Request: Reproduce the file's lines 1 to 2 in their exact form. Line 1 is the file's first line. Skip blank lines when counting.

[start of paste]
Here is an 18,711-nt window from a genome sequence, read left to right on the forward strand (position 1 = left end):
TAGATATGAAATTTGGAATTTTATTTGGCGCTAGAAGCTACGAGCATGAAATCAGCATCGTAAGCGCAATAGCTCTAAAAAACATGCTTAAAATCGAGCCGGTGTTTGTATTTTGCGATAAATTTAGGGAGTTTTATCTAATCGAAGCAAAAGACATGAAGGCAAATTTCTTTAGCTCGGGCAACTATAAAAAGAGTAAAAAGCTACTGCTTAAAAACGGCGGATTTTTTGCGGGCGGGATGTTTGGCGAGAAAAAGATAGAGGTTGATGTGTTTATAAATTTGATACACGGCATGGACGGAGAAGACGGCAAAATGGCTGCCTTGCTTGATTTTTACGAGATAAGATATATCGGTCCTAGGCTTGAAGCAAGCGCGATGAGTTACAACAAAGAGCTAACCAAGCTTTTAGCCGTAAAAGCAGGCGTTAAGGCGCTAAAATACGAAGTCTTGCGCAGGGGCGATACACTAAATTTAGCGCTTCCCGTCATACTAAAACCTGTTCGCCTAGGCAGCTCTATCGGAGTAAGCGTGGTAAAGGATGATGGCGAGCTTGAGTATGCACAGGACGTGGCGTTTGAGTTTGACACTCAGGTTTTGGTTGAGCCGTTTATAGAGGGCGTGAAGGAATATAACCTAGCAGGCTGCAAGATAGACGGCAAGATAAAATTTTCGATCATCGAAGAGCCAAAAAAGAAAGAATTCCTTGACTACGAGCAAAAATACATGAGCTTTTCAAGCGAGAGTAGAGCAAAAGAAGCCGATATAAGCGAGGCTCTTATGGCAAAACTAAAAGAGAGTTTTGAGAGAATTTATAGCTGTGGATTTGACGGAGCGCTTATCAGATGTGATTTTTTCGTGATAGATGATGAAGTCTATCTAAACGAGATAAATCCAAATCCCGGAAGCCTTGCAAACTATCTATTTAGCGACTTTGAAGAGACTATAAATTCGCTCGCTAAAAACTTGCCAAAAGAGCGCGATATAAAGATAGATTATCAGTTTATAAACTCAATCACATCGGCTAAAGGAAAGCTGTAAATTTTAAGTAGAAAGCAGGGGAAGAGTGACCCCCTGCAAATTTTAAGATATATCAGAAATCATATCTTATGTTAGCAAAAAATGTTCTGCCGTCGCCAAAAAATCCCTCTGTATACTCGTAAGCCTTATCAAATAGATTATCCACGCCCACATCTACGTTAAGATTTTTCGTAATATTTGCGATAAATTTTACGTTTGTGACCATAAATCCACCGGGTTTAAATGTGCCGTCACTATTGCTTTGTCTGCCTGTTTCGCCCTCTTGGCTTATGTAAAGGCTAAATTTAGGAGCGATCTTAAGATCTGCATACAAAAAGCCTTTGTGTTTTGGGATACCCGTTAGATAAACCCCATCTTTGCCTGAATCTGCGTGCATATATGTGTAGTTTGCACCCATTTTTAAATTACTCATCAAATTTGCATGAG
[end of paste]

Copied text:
Here is an 18,711-nt window from a genome sequence, read left to right on the forward strand (position 1 = left end):
TAGATATGAAATTTGGAATTTTATTTGGCGCTAGAAGCTACGAGCATGAAATCAGCATCGTAAGCGCAATAGCTCTAAAAAACATGCTTAAAATCGAGCCGGTGTTTGTATTTTGCGATAAATTTAGGGAGTTTTATCTAATCGAAGCAAAAGACATGAAGGCAAATTTCTTTAGCTCGGGCAACTATAAAAAGAGTAAAAAGCTACTGCTTAAAAACGGCGGATTTTTTGCGGGCGGGATGTTTGGCGAGAAAAAGATAGAGGTTGATGTGTTTATAAATTTGATACACGGCATGGACGGAGAAGACGGCAAAATGGCTGCCTTGCTTGATTTTTACGAGATAAGATATATCGGTCCTAGGCTTGAAGCAAGCGCGATGAGTTACAACAAAGAGCTAACCAAGCTTTTAGCCGTAAAAGCAGGCGTTAAGGCGCTAAAATACGAAGTCTTGCGCAGGGGCGATACACTAAATTTAGCGCTTCCCGTCATACTAAAACCTGTTCGCCTAGGCAGCTCTATCGGAGTAAGCGTGGTAAAGGATGATGGCGAGCTTGAGTATGCACAGGACGTGGCGTTTGAGTTTGACACTCAGGTTTTGGTTGAGCCGTTTATAGAGGGCGTGAAGGAATATAACCTAGCAGGCTGCAAGATAGACGGCAAGATAAAATTTTCGATCATCGAAGAGCCAAAAAAGAAAGAATTCCTTGACTACGAGCAAAAATACATGAGCTTTTCAAGCGAGAGTAGAGCAAAAGAAGCCGATATAAGCGAGGCTCTTATGGCAAAACTAAAAGAGAGTTTTGAGAGAATTTATAGCTGTGGATTTGACGGAGCGCTTATCAGATGTGATTTTTTCGTGATAGATGATGAAGTCTATCTAAACGAGATAAATCCAAATCCCGGAAGCCTTGCAAACTATCTATTTAGCGACTTTGAAGAGACTATAAATTCGCTCGCTAAAAACTTGCCAAAAGAGCGCGATATAAAGATAGATTATCAGTTTATAAACTCAATCACATCGGCTAAAGGAAAGCTGTAAATTTTAAGTAGAAAGCAGGGGAAGAGTGACCCCCTGCAAATTTTAAGATATATCAGAAATCATATCTTATGTTAGCAAAAAATGTTCTGCCGTCGCCAAAAAATCCCTCTGTATACTCGTAAGCCTTATCAAATAGATTATCCACGCCCACATCTACGTTAAGATTTTTCGTAATATTTGCGATAAATTTTACGTTTGTGACCATAAATCCACCGGGTTTAAATGTGCCGTCACTATTGCTTTGTCTGCCTGTTTCGCCCTCTTGGCTTATGTAAAGGCTAAATTTAGGAGCGATCTTAAGATCTGCATACAAAAAGCCTTTGTGTTTTGGGATACCCGTTAGATAAACCCCATCTTTGCCTGAATCTGCGTGCATATATGTGTAGTTTGCACCCATTTTTAAATTACTCATCAAATTTGCATGAG